, Volume 281, Issue 1-4, pp 217-245,
Open Access This content is freely available online to anyone, anywhere at any time.
Date: 11 Jul 2009

The systematic value of nuclear genome size for “all” species of Tulipa L. (Liliaceae)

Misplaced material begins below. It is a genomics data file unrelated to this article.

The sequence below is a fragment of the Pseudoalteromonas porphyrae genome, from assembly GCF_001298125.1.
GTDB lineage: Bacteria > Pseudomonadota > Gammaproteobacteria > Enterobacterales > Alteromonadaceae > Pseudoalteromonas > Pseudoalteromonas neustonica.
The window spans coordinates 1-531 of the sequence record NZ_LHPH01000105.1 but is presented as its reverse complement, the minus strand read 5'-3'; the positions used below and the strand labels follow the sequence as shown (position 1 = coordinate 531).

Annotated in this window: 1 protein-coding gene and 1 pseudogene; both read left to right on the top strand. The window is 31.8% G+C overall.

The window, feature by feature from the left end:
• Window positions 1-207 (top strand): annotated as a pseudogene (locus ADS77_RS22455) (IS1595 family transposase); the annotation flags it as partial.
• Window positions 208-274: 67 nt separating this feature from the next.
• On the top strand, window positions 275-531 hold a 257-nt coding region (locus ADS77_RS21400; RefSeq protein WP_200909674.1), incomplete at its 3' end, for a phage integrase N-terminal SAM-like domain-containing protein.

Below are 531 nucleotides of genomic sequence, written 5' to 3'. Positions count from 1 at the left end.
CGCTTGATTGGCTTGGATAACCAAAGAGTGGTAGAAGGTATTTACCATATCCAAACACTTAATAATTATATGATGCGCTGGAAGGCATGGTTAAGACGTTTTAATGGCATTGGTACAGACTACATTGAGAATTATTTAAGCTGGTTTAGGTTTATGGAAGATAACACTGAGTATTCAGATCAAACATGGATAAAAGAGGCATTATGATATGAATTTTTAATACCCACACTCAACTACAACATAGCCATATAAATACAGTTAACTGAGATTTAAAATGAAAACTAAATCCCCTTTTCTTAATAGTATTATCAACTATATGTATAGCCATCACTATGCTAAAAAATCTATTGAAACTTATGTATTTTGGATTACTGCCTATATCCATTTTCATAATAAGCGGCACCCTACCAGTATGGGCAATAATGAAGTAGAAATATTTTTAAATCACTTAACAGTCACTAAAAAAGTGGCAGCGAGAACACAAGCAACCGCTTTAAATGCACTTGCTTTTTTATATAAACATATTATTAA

Nuclear genome size, as measured by flow cytometry with propidium iodide, was used to investigate the relationships within the genus Tulipa L. (Liliaceae). More than 400 accessions representing 123 taxa from mainly wild-collected plants were investigated. Most species of Tulipa have the same basic chromosome number, 2n = 2x = 24. However, the somatic DNA 2C value (2C) is shown to range from 32 to 69 pg for the diploids. The largest genome contains roughly 3.4 × 1010 more base pairs than the smallest and has chromosomes that are more than twice as large. These large differences in the amount of nuclear DNA predict that the hybrids, if any arise, are usually sterile. Depending on the size of the total genome, 1 pg amounts to several thousand genes. Moreover, genome sizes are evaluated here in combination with available morphological, geographical, and molecular data. Therefore, the taxonomy proposed here is not a single-character taxonomy based on genome size alone. The genus Tulipa, as here determined, has 87 species, 29 more than accepted by van Raamsdonk et al. [Acta Hort (ISHS) 430:821–828, 1997], but including 25 species that were not available to them. Of these 87 species, 28 were not seen by Hall (The genus Tulipa, The Royal Horticultural Society, London, 1940) in a living state and placed by him in an addendum. Species of the subgenus Clusianae (Baker) Zonn. differ strongly in nuclear DNA content (DNA 2C value), 32 versus 40–68 pg for all other tulips, and are placed here in a separate subgenus. Also Orithyia, the only group with a style and with only 38–39 pg is placed in a separate subgenus. Therefore, all tulips are attributed to four subgenera, Clusianae (Baker) Zonn., Tulipa, Eriostemones Raamsd., and Orithyia (D. Don) Baker and divided further into 12 sections. Seven of the eight series of section Eichleres (A.D. Hall) Raamsd. are now placed in four sections: (1) section Lanatae (Raamsd.) Zonn., mainly confined to species from the Pamir-Alay and including series Lanatae Raamsd., (2) section Multiflorae (Raamsd.) Zonn. (including series Glabrae Raamsd.), (3) section Vinistriatae (Raamsd.) Zonn. (including series Undulatae Raamsd.), and (4) section Spiranthera Vved. ex Zonn. and Veldk. Triploids, tetraploids, and pentaploids were found in several species. DNA content confirmed the close relationships of the species within the different sections. The rather similar looking and therefore often confused T. armena Boiss. (51.8 pg), T. systola Stapf (56.3 pg), and T. julia K., Koch (61.6 pg) could be clearly distinguished. The same is true for T. biebersteiniana Schult. f. (56.9 pg), T. sylvestris ssp. australis (Link) Pamp. (62.0 pg), and T. primulina Baker (64.6 pg). T. doerfleri Gand. and T. whittalli (Dykes) Hall could be placed as polyploid forms of T. orphanidea Boiss. ex Heldr. On the basis of DNA content, a systematic association between T. julia K. Koch and the triploid T. aleppensis Boiss. and between T. systola Stapf and the triploid T. praecox Tenore was suggested. The new species T. lemmersii Zonn., Peterse, and de Groot is described, and four possible new species are indicated. Genome size as measured by using flow cytometry may conveniently be used to produce systematic data. It is applicable even in the case of dormant bulbs or sterile plants for monitoring the trade in bulbous species.